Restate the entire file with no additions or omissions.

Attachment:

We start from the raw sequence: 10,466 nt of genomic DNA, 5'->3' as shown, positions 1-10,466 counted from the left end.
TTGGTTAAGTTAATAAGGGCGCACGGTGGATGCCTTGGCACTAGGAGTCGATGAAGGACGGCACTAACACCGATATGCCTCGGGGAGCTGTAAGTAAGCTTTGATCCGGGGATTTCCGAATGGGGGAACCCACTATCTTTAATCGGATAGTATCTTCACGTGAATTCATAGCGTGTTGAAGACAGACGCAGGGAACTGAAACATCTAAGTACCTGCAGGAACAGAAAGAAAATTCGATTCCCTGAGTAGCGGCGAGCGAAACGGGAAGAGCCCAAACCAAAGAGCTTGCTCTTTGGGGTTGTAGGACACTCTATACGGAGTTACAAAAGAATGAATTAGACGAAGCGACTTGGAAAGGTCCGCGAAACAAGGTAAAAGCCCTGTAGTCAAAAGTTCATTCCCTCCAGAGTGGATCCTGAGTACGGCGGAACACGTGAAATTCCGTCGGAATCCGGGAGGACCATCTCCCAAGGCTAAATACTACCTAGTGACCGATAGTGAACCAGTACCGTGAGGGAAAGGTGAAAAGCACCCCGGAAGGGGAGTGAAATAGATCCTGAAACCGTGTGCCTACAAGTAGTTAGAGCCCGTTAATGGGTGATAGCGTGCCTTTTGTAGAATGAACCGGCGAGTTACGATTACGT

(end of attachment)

We start from the raw sequence: 10,466 nt of genomic DNA, 5'->3' as shown, positions 1-10,466 counted from the left end.
TTGGTTAAGTTAATAAGGGCGCACGGTGGATGCCTTGGCACTAGGAGTCGATGAAGGACGGCACTAACACCGATATGCCTCGGGGAGCTGTAAGTAAGCTTTGATCCGGGGATTTCCGAATGGGGGAACCCACTATCTTTAATCGGATAGTATCTTCACGTGAATTCATAGCGTGTTGAAGACAGACGCAGGGAACTGAAACATCTAAGTACCTGCAGGAACAGAAAGAAAATTCGATTCCCTGAGTAGCGGCGAGCGAAACGGGAAGAGCCCAAACCAAAGAGCTTGCTCTTTGGGGTTGTAGGACACTCTATACGGAGTTACAAAAGAATGAATTAGACGAAGCGACTTGGAAAGGTCCGCGAAACAAGGTAAAAGCCCTGTAGTCAAAAGTTCATTCCCTCCAGAGTGGATCCTGAGTACGGCGGAACACGTGAAATTCCGTCGGAATCCGGGAGGACCATCTCCCAAGGCTAAATACTACCTAGTGACCGATAGTGAACCAGTACCGTGAGGGAAAGGTGAAAAGCACCCCGGAAGGGGAGTGAAATAGATCCTGAAACCGTGTGCCTACAAGTAGTTAGAGCCCGTTAATGGGTGATAGCGTGCCTTTTGTAGAATGAACCGGCGAGTTACGATTACGT